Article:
2002 November 19 Tuesday
John Derbyshire On The National Question

John Derbyshire points out that while advances in communications and transportation are bringing people from around the world in increasingly closer contact with each other the cultural differences are not melting away as fast as the contacts are increasing. America has to worry as never before about the loyalties of non-citizen residents and of naturalized and native born citizens whose religious beliefs come with political loyalties to entities outside of the United States. We can not afford to ignore this growing problem:

This and the other, related issues are getting very acute. In a way, that is a paradox. We live, after all, in the age of globalization, when the differences between nations are melting away, when you can eat an identical MacDonalds hamburger in Baltimore, Beijing or Berlin. To ask Americans to become more conscious of their nationality in such an age seems absurd. The kind of things we read on MEMRI, though, remind us that the cultural homogenization of the human race has quite a way to go yet. The traditional insouciance of Americans towards citizenship and immigration belonged to a time when the country was empty, travel was difficult, and an ethic of assimilation was taken for granted by everyone — conditions that apply less and less every year.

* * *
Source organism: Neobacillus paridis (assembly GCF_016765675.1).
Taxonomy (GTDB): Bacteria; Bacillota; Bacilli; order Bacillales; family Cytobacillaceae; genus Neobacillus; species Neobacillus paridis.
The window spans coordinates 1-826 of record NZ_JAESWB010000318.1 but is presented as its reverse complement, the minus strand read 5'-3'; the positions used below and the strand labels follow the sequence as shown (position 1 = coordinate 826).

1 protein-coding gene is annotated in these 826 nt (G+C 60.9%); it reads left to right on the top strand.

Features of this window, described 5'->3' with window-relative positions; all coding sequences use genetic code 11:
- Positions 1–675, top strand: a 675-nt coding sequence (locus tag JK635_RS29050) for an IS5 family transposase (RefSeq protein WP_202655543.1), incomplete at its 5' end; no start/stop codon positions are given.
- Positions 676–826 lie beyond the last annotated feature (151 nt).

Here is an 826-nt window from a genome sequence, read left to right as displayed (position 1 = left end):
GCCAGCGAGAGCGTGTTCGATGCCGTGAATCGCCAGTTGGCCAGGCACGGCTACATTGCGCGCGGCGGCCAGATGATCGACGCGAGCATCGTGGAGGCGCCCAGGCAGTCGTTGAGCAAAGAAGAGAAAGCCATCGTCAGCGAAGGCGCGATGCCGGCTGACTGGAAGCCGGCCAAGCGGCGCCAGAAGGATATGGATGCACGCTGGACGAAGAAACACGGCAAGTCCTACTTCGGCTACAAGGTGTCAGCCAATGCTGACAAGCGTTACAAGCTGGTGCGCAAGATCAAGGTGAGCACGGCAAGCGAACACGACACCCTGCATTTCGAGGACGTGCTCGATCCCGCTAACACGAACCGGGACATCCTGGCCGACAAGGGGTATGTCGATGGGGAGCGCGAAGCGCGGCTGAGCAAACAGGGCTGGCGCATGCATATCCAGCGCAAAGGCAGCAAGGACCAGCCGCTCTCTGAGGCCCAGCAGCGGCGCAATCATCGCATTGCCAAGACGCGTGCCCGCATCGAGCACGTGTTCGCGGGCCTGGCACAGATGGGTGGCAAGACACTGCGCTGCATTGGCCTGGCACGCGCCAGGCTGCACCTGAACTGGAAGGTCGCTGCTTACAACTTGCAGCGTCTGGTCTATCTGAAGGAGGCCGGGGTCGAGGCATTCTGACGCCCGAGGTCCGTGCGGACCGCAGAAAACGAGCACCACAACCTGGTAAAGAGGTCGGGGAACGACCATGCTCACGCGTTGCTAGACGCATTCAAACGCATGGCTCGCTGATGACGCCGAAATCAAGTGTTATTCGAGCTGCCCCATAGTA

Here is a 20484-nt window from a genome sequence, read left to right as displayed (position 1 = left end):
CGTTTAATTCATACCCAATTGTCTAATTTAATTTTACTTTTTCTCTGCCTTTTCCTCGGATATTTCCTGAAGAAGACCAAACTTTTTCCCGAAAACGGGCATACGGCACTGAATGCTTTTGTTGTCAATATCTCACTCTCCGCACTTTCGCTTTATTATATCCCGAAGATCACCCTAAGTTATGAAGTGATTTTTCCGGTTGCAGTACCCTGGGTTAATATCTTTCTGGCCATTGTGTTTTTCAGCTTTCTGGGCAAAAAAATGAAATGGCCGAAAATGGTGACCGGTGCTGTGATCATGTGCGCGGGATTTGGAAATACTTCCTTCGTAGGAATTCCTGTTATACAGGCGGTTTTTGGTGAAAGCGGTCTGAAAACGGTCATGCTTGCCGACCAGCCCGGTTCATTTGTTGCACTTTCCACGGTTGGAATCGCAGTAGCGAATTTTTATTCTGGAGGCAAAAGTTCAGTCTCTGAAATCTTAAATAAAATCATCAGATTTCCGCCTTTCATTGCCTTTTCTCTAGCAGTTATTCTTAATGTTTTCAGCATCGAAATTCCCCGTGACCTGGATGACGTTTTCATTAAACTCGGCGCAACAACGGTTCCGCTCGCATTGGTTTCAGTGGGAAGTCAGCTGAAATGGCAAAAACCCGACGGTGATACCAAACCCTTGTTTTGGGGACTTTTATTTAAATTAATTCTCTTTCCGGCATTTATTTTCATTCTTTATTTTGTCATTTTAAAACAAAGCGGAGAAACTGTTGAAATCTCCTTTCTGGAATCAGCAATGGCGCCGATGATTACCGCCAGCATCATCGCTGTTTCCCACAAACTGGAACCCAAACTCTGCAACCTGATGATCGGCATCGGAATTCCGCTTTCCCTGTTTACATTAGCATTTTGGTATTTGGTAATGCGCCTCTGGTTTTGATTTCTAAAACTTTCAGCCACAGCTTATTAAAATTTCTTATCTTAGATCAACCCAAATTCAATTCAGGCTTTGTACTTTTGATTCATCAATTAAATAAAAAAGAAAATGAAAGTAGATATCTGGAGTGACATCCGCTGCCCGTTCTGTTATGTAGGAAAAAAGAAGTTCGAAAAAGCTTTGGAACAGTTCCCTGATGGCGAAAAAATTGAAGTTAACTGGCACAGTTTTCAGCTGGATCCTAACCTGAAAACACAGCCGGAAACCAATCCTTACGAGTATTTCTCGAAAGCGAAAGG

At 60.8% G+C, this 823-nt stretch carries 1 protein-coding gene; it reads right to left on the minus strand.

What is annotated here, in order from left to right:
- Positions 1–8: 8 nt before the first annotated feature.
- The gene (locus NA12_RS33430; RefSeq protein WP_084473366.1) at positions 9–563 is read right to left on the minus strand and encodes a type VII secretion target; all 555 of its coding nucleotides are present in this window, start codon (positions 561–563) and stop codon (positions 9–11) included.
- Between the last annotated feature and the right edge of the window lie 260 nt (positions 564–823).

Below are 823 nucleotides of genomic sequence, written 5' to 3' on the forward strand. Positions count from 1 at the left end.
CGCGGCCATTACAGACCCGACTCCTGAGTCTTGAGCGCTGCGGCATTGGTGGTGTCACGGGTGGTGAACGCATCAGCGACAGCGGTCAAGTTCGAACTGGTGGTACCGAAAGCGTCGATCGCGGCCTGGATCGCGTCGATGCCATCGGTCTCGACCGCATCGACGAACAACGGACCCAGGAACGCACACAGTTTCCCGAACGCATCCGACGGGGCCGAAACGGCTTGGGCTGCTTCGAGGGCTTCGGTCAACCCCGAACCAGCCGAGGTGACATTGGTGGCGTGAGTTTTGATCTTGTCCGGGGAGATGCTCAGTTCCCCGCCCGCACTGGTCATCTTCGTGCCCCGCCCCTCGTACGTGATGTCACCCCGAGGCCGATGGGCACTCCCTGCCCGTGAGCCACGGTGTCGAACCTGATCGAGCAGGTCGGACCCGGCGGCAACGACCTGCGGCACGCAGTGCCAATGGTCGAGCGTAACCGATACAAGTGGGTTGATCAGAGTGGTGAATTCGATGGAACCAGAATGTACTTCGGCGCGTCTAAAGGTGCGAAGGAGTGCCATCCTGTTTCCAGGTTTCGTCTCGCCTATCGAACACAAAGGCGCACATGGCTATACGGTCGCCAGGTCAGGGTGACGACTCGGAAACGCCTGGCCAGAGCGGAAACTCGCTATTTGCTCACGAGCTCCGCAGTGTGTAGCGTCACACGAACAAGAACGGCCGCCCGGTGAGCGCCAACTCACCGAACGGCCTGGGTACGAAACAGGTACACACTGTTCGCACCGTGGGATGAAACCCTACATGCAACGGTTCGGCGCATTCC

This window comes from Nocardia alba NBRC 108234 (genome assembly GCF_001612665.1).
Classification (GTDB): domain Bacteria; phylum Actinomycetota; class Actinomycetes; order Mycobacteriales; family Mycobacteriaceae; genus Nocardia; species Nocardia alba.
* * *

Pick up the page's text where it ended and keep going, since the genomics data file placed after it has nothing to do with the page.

Share |      By Randall Parker at 2002 November 19 10:17 AM  Immigration Culture Clash

Fouad said at July 12, 2005 11:53 AM:


Five days a week, Jeremy Hinzman, a native of South Dakota, rides his bicycle through the busy streets of Toronto. Since receiving his Canadian work permit this winter, he has been employed as a bicycle messenger, a job he had “been wanting to try for eons.” Hinzman is 26 and in excellent shape

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